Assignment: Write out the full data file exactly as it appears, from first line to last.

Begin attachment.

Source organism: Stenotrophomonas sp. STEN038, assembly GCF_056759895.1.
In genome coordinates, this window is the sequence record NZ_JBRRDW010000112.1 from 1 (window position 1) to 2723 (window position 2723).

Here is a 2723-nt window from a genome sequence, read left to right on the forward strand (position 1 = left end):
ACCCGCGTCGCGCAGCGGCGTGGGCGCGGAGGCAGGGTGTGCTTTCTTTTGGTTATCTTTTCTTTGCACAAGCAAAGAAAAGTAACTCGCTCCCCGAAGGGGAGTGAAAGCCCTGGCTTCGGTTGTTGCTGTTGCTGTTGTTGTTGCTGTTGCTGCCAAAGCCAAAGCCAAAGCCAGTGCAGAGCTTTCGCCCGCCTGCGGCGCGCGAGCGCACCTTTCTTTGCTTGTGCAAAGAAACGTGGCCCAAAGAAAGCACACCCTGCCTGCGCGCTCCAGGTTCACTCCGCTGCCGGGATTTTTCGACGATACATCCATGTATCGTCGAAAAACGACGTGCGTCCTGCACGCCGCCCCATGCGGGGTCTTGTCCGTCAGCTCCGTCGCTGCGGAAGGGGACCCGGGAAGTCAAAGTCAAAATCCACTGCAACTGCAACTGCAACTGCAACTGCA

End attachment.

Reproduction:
Source organism: Stenotrophomonas sp. STEN038, assembly GCF_056759895.1.
In genome coordinates, this window is the sequence record NZ_JBRRDW010000112.1 from 1 (window position 1) to 2723 (window position 2723).

Here is a 2723-nt window from a genome sequence, read left to right on the forward strand (position 1 = left end):
ACCCGCGTCGCGCAGCGGCGTGGGCGCGGAGGCAGGGTGTGCTTTCTTTTGGTTATCTTTTCTTTGCACAAGCAAAGAAAAGTAACTCGCTCCCCGAAGGGGAGTGAAAGCCCTGGCTTCGGTTGTTGCTGTTGCTGTTGTTGTTGCTGTTGCTGCCAAAGCCAAAGCCAAAGCCAGTGCAGAGCTTTCGCCCGCCTGCGGCGCGCGAGCGCACCTTTCTTTGCTTGTGCAAAGAAACGTGGCCCAAAGAAAGCACACCCTGCCTGCGCGCTCCAGGTTCACTCCGCTGCCGGGATTTTTCGACGATACATCCATGTATCGTCGAAAAACGACGTGCGTCCTGCACGCCGCCCCATGCGGGGTCTTGTCCGTCAGCTCCGTCGCTGCGGAAGGGGACCCGGGAAGTCAAAGTCAAAATCCACTGCAACTGCAACTGCAACTGCAACTGCA